Some of the inmates who died in the county's jails over the period had been in custody for only a few days or several months, and others were waiting to be sentenced, set to be released or about to be transferred to different facilities, according to the audit.

"Although any death is a tragedy, the high rate of deaths in San Diego County's jails compared to other counties ... suggests that underlying systemic issues with the Sheriff's Department's policies and practices have undermined its ability to ensure the health and safety of the individuals in its custody," the report states.

Sheriff Bill Gore recently spoke to CBS 8 and says the Dept. plans to hire about 250 more people including medical staff to work in San Diego County jails.

“We can always be better. We don’t want anyone to die in our jails, but I think we’re on the right track and if this audit can help us, that’s great,” said Sheriff Bill Gore, who also officially retired on Thursday. 

Over the years reviewed by the auditor's office, the sheriff's staff "did not always provide consistent follow-up care to individuals who requested or previously received medical or mental health services," the document alleges.

"For example, one individual urgently requested mental health services shortly after entering the jail," it states. "However, (a) nurse had not identified any significant mental health issues at intake and determined that the individual did not qualify for an immediate appointment. The individual died by suicide two days later -- only four days after entering the jail."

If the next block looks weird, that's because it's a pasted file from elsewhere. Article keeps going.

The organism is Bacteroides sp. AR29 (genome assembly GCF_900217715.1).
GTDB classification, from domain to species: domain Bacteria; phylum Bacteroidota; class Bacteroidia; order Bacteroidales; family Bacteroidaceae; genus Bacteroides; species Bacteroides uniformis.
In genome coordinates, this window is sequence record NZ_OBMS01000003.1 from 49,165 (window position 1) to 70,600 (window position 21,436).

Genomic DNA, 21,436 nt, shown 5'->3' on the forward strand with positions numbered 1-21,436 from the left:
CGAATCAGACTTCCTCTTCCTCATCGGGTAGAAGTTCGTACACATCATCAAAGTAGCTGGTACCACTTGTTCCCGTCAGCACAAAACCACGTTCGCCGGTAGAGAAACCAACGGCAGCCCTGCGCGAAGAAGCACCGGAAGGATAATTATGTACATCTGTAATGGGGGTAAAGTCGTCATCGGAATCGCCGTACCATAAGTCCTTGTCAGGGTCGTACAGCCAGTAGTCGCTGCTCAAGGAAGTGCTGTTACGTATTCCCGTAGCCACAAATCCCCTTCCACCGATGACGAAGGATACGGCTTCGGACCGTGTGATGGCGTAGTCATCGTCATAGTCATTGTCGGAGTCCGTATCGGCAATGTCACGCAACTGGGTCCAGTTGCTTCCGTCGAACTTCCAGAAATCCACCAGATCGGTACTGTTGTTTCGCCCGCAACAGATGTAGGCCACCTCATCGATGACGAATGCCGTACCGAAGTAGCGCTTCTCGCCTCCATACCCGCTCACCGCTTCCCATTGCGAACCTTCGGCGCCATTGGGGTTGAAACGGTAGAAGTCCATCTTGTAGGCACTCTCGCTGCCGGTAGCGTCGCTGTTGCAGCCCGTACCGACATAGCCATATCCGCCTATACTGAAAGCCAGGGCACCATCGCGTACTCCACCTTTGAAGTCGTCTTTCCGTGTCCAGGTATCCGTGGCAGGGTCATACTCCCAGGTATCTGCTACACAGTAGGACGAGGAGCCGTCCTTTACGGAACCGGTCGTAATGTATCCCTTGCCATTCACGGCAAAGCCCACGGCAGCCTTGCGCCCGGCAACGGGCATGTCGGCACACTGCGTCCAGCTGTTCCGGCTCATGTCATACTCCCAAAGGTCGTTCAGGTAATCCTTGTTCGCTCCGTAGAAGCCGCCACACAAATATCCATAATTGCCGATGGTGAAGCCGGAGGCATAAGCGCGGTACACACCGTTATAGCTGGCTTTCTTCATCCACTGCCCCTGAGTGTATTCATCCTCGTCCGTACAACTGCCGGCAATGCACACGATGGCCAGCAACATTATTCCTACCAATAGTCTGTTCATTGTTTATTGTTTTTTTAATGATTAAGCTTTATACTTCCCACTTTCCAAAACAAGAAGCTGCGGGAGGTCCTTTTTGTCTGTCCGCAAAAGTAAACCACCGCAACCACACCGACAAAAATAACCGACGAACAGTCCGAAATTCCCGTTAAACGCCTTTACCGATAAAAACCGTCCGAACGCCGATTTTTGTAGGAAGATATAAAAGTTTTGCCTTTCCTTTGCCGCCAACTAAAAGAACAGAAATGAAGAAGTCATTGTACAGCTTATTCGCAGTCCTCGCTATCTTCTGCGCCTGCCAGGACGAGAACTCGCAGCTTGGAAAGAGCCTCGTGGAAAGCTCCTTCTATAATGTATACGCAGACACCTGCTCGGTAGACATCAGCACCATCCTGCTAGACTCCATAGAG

The audit also found serious lapses in the department's provision of inmate safety checks, which the report described as "a key component of ensuring the well-being of individuals in detention facilities."

"For example, based on our review of video recordings, we observed multiple instances in which staff spent no more than one second glancing into the individuals' cells, sometimes without breaking stride, as they walked through the housing module," the document asserts. "When staff members eventually checked more closely, they found that some of these individuals showed signs of having been dead for several hours."

Unless the Sheriff's Department makes "meaningful change" to how it provides medical and mental health care in the jails it runs, according to the audit, "it will continue to jeopardize the safety and lives of individuals in its custody."

Tilden also told CBS 8 that state legislators should also be involved with holding the Sheriff's Dept. accountable. 

“We have recommendations designed to push the Sheriff to provide better follow-up, medical and mental healthcare and to improve really the thoroughness of the safety checks that the Sheriff’s officers perform. That’s another area that we found that are basically inadequate,” Tilden said. 

WATCH RELATED: Sheriff Bill Gore retiring early, candidates line up for election (January 2022)